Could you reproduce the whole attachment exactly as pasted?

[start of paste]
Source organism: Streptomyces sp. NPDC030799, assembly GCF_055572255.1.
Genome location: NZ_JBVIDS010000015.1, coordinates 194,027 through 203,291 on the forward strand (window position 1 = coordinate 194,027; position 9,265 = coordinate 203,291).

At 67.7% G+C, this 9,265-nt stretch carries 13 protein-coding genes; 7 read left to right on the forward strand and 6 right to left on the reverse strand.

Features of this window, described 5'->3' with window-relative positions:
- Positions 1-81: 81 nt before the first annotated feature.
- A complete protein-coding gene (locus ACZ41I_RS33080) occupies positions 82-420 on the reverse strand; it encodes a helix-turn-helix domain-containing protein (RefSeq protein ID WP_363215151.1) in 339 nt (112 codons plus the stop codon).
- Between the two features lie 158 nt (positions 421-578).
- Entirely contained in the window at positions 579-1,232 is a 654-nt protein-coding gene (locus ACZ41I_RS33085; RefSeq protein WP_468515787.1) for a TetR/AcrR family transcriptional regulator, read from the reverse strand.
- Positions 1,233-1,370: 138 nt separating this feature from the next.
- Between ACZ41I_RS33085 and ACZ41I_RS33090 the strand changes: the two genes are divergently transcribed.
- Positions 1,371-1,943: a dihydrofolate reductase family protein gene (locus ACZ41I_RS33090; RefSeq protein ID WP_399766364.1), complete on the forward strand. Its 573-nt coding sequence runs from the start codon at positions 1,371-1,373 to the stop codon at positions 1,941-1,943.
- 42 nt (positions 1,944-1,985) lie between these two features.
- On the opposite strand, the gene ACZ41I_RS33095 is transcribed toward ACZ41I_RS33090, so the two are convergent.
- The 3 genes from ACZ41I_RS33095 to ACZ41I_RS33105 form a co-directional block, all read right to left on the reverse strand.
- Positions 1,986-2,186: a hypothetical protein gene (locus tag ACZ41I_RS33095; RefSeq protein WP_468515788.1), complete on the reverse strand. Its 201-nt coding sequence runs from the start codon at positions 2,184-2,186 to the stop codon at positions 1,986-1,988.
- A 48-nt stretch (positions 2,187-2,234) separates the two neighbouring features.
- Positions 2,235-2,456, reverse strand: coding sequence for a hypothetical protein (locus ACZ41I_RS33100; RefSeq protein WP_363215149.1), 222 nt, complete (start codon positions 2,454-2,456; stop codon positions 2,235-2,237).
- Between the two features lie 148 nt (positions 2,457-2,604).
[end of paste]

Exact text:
Source organism: Streptomyces sp. NPDC030799, assembly GCF_055572255.1.
Genome location: NZ_JBVIDS010000015.1, coordinates 194,027 through 203,291 on the forward strand (window position 1 = coordinate 194,027; position 9,265 = coordinate 203,291).

At 67.7% G+C, this 9,265-nt stretch carries 13 protein-coding genes; 7 read left to right on the forward strand and 6 right to left on the reverse strand.

Features of this window, described 5'->3' with window-relative positions:
- Positions 1-81: 81 nt before the first annotated feature.
- A complete protein-coding gene (locus ACZ41I_RS33080) occupies positions 82-420 on the reverse strand; it encodes a helix-turn-helix domain-containing protein (RefSeq protein ID WP_363215151.1) in 339 nt (112 codons plus the stop codon).
- Between the two features lie 158 nt (positions 421-578).
- Entirely contained in the window at positions 579-1,232 is a 654-nt protein-coding gene (locus ACZ41I_RS33085; RefSeq protein WP_468515787.1) for a TetR/AcrR family transcriptional regulator, read from the reverse strand.
- Positions 1,233-1,370: 138 nt separating this feature from the next.
- Between ACZ41I_RS33085 and ACZ41I_RS33090 the strand changes: the two genes are divergently transcribed.
- Positions 1,371-1,943: a dihydrofolate reductase family protein gene (locus ACZ41I_RS33090; RefSeq protein ID WP_399766364.1), complete on the forward strand. Its 573-nt coding sequence runs from the start codon at positions 1,371-1,373 to the stop codon at positions 1,941-1,943.
- 42 nt (positions 1,944-1,985) lie between these two features.
- On the opposite strand, the gene ACZ41I_RS33095 is transcribed toward ACZ41I_RS33090, so the two are convergent.
- The 3 genes from ACZ41I_RS33095 to ACZ41I_RS33105 form a co-directional block, all read right to left on the reverse strand.
- Positions 1,986-2,186: a hypothetical protein gene (locus tag ACZ41I_RS33095; RefSeq protein WP_468515788.1), complete on the reverse strand. Its 201-nt coding sequence runs from the start codon at positions 2,184-2,186 to the stop codon at positions 1,986-1,988.
- A 48-nt stretch (positions 2,187-2,234) separates the two neighbouring features.
- Positions 2,235-2,456, reverse strand: coding sequence for a hypothetical protein (locus ACZ41I_RS33100; RefSeq protein WP_363215149.1), 222 nt, complete (start codon positions 2,454-2,456; stop codon positions 2,235-2,237).
- Between the two features lie 148 nt (positions 2,457-2,604).